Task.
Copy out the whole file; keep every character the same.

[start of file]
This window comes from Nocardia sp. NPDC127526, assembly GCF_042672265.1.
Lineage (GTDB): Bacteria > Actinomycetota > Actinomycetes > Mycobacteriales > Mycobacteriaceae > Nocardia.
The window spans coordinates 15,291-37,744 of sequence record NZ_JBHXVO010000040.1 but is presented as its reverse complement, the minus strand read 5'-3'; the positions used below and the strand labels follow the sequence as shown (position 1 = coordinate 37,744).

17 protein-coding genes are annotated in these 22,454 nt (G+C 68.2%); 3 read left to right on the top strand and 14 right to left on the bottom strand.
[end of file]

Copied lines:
This window comes from Nocardia sp. NPDC127526, assembly GCF_042672265.1.
Lineage (GTDB): Bacteria > Actinomycetota > Actinomycetes > Mycobacteriales > Mycobacteriaceae > Nocardia.
The window spans coordinates 15,291-37,744 of sequence record NZ_JBHXVO010000040.1 but is presented as its reverse complement, the minus strand read 5'-3'; the positions used below and the strand labels follow the sequence as shown (position 1 = coordinate 37,744).

17 protein-coding genes are annotated in these 22,454 nt (G+C 68.2%); 3 read left to right on the top strand and 14 right to left on the bottom strand.